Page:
Newly released surveillance video shows a teenager drinking liquid methamphetamine, which he claimed was juice to US Customs and Border Protection agents, shortly before he convulsed and died from the drug. The teen's family believe he was coerced by the agents to drink the deadly substance.
Cruz Marcelino Velazquez Acevedo, 16, from Tijuana was trying to enter the US at the San Ysidro Port of Entry near San Diego on November 18, 2013, when Customs officers asked him about two drink bottles of an amber-colored liquid in his backpack.
Velazquez Acevedo told the officers the bottles contained apple juice.
Officers didn't believe him and did an initial test on the liquid, but one that is not effective at revealing liquid methamphetamine.
At a secondary inspection site area, Velazquez Acevedo sipped the liquid in an effort to prove it was juice.
The new video, released by Velazquez Acevedo's family via their lawyer Eugene Iredale, shows the teen, wearing a white hoodie, pick up one of the bottles and sip it. He took four sips of the liquid in total.
The bottles contained liquid methamphetamine, a highly toxic form of the illegal drug that has been on the rise because it's easier to traffic as a liquid, which is what Velazquez Acevedo was trying to do.
Officers suspected the bottles contained liquid methamphetamine, but encouraged him to drink it regardless, resulting in his death, argues Iredale.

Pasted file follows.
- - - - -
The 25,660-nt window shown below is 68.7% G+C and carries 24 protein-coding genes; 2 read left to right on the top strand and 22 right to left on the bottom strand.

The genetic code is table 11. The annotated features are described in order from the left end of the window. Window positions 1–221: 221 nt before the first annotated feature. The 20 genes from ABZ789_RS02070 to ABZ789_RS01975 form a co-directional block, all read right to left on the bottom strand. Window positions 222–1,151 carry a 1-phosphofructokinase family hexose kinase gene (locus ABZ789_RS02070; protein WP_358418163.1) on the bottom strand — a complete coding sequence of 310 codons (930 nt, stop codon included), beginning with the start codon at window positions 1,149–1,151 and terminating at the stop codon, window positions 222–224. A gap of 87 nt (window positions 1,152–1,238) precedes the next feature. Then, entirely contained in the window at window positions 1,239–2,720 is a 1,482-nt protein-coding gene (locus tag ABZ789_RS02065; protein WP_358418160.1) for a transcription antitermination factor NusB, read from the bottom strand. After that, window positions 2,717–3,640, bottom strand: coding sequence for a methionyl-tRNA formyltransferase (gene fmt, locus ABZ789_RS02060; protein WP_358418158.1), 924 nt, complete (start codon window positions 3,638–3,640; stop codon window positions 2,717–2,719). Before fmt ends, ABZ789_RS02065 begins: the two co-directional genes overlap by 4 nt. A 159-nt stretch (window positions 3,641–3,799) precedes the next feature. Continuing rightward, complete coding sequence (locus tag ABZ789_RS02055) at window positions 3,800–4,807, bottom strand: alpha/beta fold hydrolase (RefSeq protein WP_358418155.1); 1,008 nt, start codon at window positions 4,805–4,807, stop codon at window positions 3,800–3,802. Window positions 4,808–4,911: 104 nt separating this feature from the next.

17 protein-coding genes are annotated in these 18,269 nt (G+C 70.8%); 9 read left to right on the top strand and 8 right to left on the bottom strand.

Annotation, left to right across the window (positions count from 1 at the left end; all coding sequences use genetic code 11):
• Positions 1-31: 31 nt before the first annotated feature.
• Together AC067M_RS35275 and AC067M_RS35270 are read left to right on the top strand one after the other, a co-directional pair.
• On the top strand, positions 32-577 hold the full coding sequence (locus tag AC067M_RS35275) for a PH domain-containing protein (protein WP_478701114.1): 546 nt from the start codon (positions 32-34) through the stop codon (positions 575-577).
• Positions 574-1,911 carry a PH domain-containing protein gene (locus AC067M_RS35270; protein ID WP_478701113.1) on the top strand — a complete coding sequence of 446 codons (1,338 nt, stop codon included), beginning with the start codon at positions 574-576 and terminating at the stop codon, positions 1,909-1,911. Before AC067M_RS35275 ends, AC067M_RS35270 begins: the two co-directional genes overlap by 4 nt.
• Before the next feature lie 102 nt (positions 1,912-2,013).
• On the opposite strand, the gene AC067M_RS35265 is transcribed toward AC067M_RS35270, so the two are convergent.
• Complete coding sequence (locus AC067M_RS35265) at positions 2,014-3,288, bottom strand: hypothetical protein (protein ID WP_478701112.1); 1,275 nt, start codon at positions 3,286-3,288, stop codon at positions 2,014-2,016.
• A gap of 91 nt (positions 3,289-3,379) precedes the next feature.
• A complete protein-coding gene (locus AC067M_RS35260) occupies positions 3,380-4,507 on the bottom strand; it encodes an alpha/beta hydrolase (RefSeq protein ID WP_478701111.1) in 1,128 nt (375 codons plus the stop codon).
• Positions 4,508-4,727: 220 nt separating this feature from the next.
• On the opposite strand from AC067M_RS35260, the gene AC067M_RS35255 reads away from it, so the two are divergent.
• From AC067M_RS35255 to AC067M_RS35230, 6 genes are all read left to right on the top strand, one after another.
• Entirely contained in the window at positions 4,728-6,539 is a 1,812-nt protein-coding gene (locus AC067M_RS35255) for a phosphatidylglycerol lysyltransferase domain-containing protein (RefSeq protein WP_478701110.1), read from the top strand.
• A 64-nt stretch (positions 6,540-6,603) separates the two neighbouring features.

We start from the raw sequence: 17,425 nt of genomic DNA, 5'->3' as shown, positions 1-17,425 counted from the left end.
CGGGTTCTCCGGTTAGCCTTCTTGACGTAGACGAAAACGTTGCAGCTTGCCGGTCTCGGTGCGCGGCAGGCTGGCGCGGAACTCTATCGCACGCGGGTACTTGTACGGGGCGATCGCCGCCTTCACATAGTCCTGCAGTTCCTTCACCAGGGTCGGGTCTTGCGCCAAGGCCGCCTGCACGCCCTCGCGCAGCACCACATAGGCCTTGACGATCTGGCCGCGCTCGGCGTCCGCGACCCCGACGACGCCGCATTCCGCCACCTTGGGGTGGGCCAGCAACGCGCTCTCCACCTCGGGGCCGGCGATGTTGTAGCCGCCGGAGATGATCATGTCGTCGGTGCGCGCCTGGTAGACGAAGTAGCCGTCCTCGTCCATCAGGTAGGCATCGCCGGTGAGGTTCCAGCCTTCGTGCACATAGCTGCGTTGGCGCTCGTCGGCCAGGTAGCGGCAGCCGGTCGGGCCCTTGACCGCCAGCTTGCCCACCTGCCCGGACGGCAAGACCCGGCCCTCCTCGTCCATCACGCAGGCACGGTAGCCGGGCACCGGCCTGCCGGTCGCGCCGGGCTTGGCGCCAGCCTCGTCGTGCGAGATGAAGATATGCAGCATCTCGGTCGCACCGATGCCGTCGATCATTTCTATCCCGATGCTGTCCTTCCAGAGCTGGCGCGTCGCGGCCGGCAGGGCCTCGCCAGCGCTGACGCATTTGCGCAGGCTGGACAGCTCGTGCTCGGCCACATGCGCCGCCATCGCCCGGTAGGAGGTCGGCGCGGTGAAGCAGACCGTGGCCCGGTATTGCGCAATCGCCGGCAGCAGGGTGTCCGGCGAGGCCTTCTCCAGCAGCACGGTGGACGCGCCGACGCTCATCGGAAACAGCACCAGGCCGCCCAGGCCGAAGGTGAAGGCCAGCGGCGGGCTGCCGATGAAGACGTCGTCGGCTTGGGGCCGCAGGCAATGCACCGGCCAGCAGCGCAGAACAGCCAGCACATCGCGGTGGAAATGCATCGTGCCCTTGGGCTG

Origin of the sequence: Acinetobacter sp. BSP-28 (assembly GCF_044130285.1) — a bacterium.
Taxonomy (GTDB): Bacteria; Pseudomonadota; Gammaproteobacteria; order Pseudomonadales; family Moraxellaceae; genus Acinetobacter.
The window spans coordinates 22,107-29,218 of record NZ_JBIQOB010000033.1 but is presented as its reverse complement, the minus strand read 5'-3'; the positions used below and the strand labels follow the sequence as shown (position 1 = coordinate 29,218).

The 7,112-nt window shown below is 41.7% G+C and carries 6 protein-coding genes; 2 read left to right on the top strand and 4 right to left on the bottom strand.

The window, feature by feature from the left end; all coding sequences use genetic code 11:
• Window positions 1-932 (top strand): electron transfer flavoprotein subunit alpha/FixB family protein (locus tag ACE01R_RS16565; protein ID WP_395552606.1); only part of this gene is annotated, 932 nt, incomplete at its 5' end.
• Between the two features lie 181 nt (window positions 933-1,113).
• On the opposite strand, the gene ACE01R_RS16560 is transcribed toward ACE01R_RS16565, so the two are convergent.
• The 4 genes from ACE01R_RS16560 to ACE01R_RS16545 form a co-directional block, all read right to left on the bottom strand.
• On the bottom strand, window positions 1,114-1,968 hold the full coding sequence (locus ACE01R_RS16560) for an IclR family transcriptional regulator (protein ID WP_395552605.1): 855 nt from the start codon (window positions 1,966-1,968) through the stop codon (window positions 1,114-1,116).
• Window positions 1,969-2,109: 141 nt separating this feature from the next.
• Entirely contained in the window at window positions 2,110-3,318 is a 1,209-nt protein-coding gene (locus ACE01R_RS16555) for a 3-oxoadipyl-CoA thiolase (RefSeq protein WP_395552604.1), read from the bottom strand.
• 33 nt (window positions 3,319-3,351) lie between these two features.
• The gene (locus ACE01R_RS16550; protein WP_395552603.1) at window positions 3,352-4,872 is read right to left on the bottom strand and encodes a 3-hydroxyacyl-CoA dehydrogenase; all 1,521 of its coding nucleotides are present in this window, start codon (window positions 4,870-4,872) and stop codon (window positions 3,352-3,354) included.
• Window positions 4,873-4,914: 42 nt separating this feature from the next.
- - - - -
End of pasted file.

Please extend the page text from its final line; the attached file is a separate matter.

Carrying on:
In the video, the officers appear unconcerned that Velazquez Acevedo is drinking the liquid in front of them, smiling at each other and chatting.
"It's true that Cruz was doing something that was against the law. And that he did not have to be doing. That's a fact," Iredale told NBC.
"It's also true that they did not point their guns at him or physically threaten him but in a social context in which this occurred, they knew exactly what they were doing."
Shortly after ingesting the liquid, Velazquez Acevedo began sweating and screaming in pain, before convulsing and shouting the words "mi corazon" [my heart] repeatedly, according to a lawsuit filed by the family in a Californian federal court.
The lawsuit argued that rather than immediately seeking out medical attention after agents suspected the teen had ingested drugs, border officials placed him in custody. He was later taken to the hospital and died a few hours later.
The San Diego County’s Medical Examiner’s Office ruled his death accidental.
Rep. Zoe Lofgren, a Californian Democrat and member of the House Subcommittee on Immigration and Border Security, told ABC news on Saturday she believes the actions of the agents resulted in his death.
"Drug smuggling is wrong and is a crime, but this teenage boy did not deserve a death sentence," she said. "For CBP officers to inflict a summary death sentence is not only immoral, but also illegal."
The US Customs and Border Protection told BuzzFeed News it conducted a nearly-year long review of the incident, which determined in September 2014 "that no further action was warranted and the officers involved were not disciplined."
The San Diego Police Department also investigated the death in 2014, and the US Attorneys Office declined to press charges against the officers involved.